Jesse Hoyos, Designer
The folks at Framer are back at it with a cool new update. I'll admit I havent had a chance to give Framer a real shot as a design tool, but they seem to constantly release features that are right up my ally. With Framer for developers, they are taking the "Design and code" workflow to a new level. You have the ability to pull in real world data from your app and also export production ready React components, Framer seamlessly brings these things together in one tool, and thats really neat. Maybe I'll finally give it an honest shake.
Rachel Lang, Designer
This 5 min video is taken from an interview with existential psychologist Rollo May. He touches on ideas I think about often when I need inspiration.
Anxiety and frustration are unavoidable parts of the creative process— you either press on or give up. That anxiety is actually a feeling of discrepancy urging you to make something, to do something. And that stimulus towards creativity is what I believe life is about.
"Joy is the zest that you get out of using your talents, your understanding, the totality of your being for great aims."
Matt Rossi, Design Director
Finding the right tool for the job.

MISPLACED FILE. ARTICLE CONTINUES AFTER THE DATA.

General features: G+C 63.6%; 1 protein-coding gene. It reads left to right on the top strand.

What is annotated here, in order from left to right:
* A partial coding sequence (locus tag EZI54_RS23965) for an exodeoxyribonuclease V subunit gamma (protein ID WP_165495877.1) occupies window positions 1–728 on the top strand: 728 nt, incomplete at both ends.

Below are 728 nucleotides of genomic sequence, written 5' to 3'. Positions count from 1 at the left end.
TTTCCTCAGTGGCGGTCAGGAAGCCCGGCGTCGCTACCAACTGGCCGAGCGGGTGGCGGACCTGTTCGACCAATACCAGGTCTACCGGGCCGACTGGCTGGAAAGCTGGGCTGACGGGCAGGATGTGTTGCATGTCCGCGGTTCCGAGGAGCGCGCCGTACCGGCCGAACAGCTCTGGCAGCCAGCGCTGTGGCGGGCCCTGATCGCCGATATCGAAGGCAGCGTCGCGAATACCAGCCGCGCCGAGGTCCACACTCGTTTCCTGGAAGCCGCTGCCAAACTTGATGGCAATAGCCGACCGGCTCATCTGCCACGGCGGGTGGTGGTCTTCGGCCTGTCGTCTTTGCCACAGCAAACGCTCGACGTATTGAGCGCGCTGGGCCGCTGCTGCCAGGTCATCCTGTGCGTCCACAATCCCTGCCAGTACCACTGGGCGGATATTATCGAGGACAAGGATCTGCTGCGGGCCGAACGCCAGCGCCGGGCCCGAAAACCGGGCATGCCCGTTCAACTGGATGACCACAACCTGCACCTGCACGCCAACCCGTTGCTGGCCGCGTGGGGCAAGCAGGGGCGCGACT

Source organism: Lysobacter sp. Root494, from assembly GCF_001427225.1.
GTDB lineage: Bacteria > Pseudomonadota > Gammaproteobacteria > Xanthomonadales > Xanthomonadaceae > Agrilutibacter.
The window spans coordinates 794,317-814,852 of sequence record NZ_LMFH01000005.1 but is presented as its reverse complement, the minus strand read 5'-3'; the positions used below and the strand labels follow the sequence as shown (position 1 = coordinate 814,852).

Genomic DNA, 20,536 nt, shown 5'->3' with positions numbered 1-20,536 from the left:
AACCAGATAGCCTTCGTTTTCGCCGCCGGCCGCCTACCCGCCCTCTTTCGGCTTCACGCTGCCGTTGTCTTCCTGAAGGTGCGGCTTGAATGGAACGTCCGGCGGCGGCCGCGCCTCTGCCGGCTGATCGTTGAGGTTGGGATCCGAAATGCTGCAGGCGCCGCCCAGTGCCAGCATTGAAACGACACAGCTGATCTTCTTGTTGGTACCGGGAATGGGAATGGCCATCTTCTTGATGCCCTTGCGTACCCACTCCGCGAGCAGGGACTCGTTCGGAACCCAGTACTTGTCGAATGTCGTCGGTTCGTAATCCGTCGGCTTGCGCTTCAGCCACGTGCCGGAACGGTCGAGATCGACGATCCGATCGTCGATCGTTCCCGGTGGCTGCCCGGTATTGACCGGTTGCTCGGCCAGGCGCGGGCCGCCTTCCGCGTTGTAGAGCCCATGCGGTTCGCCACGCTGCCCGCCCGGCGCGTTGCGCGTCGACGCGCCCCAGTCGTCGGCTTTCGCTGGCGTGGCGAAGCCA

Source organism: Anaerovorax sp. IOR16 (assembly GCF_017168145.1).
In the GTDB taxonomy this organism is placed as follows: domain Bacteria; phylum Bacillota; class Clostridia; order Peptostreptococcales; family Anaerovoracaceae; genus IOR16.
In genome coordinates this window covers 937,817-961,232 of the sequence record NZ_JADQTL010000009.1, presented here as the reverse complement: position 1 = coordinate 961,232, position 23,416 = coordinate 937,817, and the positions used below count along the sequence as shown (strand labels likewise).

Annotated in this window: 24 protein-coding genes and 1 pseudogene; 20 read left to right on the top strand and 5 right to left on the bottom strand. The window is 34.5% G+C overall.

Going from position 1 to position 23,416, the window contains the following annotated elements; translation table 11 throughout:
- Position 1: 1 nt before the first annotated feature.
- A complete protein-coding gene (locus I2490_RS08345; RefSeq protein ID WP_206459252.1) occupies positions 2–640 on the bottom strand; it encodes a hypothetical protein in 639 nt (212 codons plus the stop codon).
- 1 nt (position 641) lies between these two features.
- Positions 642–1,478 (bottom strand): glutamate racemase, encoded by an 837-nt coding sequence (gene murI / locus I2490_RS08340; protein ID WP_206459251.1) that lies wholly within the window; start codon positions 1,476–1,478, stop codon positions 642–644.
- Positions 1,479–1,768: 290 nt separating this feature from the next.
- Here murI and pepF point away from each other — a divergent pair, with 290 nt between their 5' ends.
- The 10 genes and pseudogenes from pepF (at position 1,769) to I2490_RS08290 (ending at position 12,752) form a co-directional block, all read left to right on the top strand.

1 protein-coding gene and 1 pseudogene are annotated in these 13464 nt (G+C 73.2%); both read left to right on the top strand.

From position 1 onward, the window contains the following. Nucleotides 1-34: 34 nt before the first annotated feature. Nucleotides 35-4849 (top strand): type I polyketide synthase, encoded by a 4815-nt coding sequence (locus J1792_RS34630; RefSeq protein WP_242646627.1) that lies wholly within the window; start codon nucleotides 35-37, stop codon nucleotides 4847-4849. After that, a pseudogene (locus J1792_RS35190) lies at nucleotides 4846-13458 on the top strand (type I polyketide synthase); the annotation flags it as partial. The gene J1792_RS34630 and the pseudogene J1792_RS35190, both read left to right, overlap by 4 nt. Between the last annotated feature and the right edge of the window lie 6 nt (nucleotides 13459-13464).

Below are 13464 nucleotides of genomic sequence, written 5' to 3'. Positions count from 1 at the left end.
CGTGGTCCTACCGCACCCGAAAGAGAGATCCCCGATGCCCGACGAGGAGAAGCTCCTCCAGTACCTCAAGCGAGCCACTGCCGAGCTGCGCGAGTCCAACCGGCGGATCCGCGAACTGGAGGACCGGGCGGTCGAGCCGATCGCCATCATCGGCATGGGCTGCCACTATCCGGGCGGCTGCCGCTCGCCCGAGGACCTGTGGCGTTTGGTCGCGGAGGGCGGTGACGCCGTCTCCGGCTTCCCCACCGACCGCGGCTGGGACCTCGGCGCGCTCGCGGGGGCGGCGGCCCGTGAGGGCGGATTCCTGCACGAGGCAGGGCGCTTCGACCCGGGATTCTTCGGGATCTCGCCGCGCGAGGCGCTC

The other day I was playing some classic/retro NES games on our Nintendo Switch in handheld when I realized, a lot of these games stink with the joy con. That's because they weren't designed to be used with it—they were meant to be used with a d-pad. For the newer games I play, I very rarely use the d-pad (as it was intended to be), but had it been removed I would have hated these classic games. I switched over to using the d-pad on the Switch (as terrible as it is) and instantly improved my performance.
It got me thinking, a lot of times as I'm designing I find it easy to build something that 'works' but much harder to make something that 'works better'. The user experience is in absolute perfect harmony when the controls are intuitive and offer the least friction with the most gain.
I did some reading this morn, and this article brings up a lot of my thoughts/feelings.
Chris Wynn, Front-End Engineer
A couple days ago a friend was looking at my iPhone home screen and noticed that it was completely empty. They asked why, and I explained how I use spotlight search for everything. I never really thought about it but over the years I've become reliant on getting around a system by typing a command. This led me to do a bit of research on command palettes and I stumbled upon Matthew Guay's great article on the topic. It covers the history of command palettes, and what the future might look like. I even picked up a good tip about the hidden command palette in Photoshop.